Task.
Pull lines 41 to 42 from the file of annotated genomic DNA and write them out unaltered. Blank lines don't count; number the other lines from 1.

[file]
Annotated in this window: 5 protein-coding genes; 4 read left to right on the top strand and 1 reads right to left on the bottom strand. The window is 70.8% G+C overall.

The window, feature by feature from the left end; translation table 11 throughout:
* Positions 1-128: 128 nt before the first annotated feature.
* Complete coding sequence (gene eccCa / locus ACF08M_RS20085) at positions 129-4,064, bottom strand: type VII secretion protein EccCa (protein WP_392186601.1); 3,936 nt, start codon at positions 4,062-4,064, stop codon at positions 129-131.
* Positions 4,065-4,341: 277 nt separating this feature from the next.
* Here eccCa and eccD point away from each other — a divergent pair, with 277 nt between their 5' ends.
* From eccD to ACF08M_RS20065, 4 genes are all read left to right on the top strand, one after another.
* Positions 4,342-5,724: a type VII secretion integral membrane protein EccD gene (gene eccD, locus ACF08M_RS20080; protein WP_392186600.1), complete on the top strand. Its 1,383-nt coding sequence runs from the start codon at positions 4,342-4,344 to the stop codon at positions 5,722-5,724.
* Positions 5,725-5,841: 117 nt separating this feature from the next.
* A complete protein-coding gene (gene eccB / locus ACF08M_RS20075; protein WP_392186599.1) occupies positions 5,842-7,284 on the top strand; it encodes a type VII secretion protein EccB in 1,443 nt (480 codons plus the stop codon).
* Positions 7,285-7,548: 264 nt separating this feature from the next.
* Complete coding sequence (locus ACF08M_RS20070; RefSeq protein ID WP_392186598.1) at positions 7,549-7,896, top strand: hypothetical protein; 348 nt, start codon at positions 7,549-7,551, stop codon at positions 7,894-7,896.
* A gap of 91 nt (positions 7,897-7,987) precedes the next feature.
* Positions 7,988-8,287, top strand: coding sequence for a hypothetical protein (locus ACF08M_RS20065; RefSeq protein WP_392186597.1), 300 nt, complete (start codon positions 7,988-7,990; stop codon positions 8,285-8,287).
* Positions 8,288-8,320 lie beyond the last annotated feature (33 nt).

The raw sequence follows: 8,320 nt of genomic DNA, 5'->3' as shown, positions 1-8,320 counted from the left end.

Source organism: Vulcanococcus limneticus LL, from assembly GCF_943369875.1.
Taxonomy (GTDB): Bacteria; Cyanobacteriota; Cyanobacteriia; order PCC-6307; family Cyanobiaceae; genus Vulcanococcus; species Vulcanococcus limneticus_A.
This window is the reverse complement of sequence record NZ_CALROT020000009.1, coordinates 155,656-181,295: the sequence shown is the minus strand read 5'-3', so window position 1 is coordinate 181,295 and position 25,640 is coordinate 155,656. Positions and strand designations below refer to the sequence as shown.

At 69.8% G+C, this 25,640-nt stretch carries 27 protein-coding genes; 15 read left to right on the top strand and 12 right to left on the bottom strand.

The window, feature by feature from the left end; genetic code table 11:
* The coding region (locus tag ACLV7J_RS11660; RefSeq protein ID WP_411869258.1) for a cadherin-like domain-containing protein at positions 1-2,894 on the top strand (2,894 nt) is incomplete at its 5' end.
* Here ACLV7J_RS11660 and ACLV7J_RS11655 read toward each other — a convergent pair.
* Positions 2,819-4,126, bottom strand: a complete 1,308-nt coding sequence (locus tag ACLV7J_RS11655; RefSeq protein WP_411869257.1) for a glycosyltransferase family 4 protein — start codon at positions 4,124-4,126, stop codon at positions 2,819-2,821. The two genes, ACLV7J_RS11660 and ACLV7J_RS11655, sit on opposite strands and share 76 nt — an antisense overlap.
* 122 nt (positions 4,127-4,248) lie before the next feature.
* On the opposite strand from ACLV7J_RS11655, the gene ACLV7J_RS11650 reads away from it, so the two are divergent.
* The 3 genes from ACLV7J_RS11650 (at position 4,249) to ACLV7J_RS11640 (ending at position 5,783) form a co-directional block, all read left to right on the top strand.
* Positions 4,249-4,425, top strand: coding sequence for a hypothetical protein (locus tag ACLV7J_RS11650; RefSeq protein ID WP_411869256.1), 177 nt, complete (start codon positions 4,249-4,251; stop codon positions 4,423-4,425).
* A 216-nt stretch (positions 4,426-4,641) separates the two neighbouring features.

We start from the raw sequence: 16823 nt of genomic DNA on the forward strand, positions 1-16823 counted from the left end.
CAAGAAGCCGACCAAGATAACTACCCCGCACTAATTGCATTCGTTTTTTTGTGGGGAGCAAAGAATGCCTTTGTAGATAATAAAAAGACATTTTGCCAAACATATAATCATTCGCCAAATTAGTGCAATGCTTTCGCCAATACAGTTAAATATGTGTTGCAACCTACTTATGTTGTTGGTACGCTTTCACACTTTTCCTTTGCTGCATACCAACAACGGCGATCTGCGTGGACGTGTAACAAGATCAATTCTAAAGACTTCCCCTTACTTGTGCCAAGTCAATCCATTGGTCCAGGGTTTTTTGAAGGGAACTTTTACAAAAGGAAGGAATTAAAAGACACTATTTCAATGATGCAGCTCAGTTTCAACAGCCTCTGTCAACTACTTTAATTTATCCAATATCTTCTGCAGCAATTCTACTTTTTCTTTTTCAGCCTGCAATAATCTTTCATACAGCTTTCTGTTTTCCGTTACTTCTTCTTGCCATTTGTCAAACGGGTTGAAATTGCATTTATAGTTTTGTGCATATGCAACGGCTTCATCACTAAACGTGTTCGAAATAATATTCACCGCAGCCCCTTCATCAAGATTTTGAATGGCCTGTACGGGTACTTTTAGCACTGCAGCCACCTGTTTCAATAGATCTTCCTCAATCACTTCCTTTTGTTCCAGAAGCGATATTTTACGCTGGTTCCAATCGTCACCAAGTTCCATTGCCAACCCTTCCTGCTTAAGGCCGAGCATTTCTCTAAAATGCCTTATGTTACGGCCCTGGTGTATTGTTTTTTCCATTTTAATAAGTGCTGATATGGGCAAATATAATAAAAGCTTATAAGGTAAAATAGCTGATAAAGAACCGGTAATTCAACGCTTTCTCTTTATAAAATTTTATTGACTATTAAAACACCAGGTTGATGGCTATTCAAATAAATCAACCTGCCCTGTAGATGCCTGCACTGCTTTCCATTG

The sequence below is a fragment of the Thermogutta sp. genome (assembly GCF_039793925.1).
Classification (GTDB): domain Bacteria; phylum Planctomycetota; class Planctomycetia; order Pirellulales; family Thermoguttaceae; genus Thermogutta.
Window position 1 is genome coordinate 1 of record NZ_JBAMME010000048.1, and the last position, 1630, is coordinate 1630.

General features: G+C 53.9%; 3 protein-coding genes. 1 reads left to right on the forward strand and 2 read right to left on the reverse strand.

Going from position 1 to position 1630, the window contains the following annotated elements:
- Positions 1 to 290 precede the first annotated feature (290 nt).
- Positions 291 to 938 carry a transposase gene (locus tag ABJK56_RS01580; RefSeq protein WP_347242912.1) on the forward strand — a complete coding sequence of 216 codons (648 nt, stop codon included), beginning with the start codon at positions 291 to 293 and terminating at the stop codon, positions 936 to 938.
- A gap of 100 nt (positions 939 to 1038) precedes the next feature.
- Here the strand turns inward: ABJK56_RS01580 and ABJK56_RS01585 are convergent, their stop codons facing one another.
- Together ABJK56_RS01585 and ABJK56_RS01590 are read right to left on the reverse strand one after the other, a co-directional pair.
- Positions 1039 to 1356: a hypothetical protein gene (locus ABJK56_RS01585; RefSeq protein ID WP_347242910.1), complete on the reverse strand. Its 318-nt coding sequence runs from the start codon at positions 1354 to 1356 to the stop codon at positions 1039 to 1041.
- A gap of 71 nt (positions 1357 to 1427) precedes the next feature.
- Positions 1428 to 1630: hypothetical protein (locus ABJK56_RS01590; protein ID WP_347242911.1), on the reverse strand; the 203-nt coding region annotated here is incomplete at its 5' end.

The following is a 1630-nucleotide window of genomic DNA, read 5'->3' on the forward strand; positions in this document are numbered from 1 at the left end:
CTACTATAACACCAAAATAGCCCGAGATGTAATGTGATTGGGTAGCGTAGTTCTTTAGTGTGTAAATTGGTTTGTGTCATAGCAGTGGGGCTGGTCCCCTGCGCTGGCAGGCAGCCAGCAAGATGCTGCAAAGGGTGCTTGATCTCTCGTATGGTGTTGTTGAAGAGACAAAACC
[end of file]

- Together ABJK56_RS01585 and ABJK56_RS01590 are read right to left on the reverse strand one after the other, a co-directional pair.
- Positions 1039 to 1356: a hypothetical protein gene (locus ABJK56_RS01585; RefSeq protein ID WP_347242910.1), complete on the reverse strand. Its 318-nt coding sequence runs from the start codon at positions 1354 to 1356 to the stop codon at positions 1039 to 1041.